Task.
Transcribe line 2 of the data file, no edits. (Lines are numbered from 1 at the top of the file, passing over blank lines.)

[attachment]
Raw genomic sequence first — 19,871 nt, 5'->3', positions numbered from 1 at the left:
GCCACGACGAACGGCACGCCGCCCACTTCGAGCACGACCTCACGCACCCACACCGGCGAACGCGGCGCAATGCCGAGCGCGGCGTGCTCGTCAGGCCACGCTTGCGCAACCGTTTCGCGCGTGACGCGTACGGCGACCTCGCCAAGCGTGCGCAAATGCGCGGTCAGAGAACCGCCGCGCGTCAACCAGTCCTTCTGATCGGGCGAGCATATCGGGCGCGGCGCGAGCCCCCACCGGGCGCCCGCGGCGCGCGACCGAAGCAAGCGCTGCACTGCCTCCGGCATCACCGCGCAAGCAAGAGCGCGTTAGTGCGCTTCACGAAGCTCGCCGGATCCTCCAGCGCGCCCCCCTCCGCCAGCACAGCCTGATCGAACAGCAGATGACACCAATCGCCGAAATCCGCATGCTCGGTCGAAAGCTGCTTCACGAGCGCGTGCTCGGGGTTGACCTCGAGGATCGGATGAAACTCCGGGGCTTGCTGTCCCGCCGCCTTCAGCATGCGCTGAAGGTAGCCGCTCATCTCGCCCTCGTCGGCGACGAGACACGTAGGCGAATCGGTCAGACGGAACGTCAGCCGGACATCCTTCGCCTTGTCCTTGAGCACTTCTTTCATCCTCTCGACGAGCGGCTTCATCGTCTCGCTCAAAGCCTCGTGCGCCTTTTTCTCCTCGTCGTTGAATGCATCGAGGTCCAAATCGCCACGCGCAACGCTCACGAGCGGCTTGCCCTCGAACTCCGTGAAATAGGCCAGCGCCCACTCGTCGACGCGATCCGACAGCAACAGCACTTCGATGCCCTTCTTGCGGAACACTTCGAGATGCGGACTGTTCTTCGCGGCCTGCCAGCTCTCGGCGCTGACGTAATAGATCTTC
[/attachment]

GCCACGACGAACGGCACGCCGCCCACTTCGAGCACGACCTCACGCACCCACACCGGCGAACGCGGCGCAATGCCGAGCGCGGCGTGCTCGTCAGGCCACGCTTGCGCAACCGTTTCGCGCGTGACGCGTACGGCGACCTCGCCAAGCGTGCGCAAATGCGCGGTCAGAGAACCGCCGCGCGTCAACCAGTCCTTCTGATCGGGCGAGCATATCGGGCGCGGCGCGAGCCCCCACCGGGCGCCCGCGGCGCGCGACCGAAGCAAGCGCTGCACTGCCTCCGGCATCACCGCGCAAGCAAGAGCGCGTTAGTGCGCTTCACGAAGCTCGCCGGATCCTCCAGCGCGCCCCCCTCCGCCAGCACAGCCTGATCGAACAGCAGATGACACCAATCGCCGAAATCCGCATGCTCGGTCGAAAGCTGCTTCACGAGCGCGTGCTCGGGGTTGACCTCGAGGATCGGATGAAACTCCGGGGCTTGCTGTCCCGCCGCCTTCAGCATGCGCTGAAGGTAGCCGCTCATCTCGCCCTCGTCGGCGACGAGACACGTAGGCGAATCGGTCAGACGGAACGTCAGCCGGACATCCTTCGCCTTGTCCTTGAGCACTTCTTTCATCCTCTCGACGAGCGGCTTCATCGTCTCGCTCAAAGCCTCGTGCGCCTTTTTCTCCTCGTCGTTGAATGCATCGAGGTCCAAATCGCCACGCGCAACGCTCACGAGCGGCTTGCCCTCGAACTCCGTGAAATAGGCCAGCGCCCACTCGTCGACGCGATCCGACAGCAACAGCACTTCGATGCCCTTCTTGCGGAACACTTCGAGATGCGGACTGTTCTTCGCGGCCTGCCAGCTCTCGGCGCTGACGTAATAGATCTTC